Auguste Fernbach

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Auguste Fernbach (born February 3, 1860 in Paris , † January 26, 1939 ) was a French biologist and brewing scientist.


Fernbach studied natural sciences in Paris, where he worked, among other things, in Charles Adolphe Wurtz's laboratory . He graduated with a bachelor's degree in 1879. He then became an assistant at the Faculty of Natural Sciences and at the same time a tutor at the National Institute for Agriculture.

In 1888 he became an assistant at the Pasteur Institute , where he received his doctorate in 1889 in the group of Émile Duclaux (1840-1904). In 1898 he founded the magazine Annales de la brasserie et de la distillerie , where he published many articles focusing on industrial fermentation.

Between 1900 and 1935 he became head of the Institute for Fermentation, where he founded a brewery school. In 1910 Auguste Fernbach and Moïse Schoen as well as William Perkins and Charles Weizmann were commissioned by the Strange & Graham company to produce butanol by fermentation. In 1911 Fernbach succeeded in producing butanol and acetone from potatoes by fermentation.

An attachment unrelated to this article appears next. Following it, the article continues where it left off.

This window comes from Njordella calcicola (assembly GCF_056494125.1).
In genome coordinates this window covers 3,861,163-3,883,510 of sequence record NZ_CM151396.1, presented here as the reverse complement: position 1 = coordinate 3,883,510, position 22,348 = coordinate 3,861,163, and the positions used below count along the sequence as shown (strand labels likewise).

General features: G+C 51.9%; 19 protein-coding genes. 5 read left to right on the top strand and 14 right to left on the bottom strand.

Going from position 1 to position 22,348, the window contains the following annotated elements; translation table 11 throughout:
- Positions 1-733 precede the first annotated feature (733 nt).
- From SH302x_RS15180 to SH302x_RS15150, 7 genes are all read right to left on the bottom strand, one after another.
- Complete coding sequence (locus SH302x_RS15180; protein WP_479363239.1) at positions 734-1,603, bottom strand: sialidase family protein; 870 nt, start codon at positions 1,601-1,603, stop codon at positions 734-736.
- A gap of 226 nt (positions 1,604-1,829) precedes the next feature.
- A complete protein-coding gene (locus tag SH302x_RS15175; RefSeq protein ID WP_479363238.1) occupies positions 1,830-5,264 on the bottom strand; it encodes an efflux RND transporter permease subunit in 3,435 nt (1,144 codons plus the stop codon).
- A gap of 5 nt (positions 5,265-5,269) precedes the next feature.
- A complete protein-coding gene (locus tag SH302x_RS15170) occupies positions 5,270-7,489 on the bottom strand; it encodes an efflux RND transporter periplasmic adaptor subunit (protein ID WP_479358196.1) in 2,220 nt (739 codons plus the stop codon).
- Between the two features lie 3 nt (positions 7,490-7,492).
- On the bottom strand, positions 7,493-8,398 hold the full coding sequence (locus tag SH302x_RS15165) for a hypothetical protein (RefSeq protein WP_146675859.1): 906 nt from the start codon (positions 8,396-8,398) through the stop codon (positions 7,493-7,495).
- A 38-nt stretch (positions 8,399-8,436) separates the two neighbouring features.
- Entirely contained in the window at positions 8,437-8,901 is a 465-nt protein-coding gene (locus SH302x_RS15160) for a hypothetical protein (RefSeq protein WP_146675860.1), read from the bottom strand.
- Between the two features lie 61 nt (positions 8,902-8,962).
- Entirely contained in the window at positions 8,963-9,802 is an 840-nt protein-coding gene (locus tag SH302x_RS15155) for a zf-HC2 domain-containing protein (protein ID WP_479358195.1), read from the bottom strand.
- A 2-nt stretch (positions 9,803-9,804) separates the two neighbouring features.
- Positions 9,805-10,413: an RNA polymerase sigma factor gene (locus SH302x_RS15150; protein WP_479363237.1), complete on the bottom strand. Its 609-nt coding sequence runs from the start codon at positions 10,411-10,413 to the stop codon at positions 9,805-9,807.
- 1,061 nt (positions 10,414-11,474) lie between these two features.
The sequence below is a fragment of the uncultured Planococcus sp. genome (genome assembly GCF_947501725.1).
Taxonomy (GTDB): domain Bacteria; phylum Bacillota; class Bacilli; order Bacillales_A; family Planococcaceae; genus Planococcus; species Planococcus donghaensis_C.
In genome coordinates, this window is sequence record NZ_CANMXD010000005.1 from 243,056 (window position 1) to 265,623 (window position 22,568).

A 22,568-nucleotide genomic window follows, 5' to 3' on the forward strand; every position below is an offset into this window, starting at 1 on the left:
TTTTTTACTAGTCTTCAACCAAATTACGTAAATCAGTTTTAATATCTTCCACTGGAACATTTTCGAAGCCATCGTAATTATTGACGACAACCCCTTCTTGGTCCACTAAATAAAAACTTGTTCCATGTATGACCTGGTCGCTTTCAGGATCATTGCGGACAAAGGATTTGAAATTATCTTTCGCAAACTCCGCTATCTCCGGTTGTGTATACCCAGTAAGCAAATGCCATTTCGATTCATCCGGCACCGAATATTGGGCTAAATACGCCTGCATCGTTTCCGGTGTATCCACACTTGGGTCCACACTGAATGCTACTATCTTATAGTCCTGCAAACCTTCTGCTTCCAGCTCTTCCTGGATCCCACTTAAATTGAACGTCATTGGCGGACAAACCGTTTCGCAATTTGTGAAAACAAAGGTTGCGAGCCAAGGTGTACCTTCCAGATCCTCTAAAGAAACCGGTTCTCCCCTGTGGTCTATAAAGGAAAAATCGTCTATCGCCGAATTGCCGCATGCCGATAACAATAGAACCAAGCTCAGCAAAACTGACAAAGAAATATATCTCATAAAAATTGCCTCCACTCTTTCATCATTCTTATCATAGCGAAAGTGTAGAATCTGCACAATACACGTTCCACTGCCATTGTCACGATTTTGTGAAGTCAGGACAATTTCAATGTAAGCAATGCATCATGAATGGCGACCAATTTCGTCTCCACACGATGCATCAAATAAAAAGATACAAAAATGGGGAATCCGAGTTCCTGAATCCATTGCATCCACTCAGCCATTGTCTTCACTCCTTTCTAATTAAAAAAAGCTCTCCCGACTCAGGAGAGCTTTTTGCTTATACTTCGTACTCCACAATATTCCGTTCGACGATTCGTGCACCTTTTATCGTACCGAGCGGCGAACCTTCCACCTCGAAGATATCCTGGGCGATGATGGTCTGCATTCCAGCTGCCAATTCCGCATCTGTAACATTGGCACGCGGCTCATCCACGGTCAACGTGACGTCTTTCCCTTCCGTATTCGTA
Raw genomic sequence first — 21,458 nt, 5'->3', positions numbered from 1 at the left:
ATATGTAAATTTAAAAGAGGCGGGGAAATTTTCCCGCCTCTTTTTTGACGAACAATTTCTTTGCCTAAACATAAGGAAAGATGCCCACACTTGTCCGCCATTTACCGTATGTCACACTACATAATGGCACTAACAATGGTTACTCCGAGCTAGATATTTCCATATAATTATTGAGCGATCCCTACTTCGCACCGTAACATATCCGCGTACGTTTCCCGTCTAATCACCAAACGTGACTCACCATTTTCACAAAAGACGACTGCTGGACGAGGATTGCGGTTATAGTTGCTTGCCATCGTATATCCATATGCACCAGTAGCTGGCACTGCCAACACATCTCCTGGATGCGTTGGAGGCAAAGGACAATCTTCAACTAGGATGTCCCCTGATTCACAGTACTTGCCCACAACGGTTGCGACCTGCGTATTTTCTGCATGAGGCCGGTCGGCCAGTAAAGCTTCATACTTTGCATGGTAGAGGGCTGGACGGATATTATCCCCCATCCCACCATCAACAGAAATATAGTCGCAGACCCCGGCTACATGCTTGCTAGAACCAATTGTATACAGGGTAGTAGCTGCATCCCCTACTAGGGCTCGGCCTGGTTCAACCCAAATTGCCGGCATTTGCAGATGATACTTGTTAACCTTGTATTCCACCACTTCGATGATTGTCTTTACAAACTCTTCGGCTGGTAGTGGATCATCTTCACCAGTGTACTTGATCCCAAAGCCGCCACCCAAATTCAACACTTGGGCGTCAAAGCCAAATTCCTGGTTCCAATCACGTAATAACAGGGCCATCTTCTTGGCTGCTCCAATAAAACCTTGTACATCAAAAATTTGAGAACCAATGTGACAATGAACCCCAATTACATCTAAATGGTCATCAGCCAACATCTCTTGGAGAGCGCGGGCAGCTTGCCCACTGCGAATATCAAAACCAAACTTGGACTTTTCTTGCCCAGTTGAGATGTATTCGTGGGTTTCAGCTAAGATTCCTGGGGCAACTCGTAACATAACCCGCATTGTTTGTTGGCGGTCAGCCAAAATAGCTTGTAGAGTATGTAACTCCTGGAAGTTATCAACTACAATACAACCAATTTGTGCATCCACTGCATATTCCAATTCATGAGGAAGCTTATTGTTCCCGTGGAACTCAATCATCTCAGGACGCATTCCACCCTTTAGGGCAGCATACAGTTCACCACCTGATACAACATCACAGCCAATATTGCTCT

The Fernbach flask was developed by Auguste Fernbach.

He is an honorary member of the experimental and training institute for brewing in Berlin.

Individual evidence

  1. Repères chronologiques - Auguste Fernbach (1860-1939). (No longer available online.) Archived from the original on December 8, 2014 ; Retrieved June 10, 2013 . Info: The archive link was inserted automatically and has not yet been checked. Please check the original and archive link according to the instructions and then remove this notice. @1@ 2Template: Webachiv / IABot /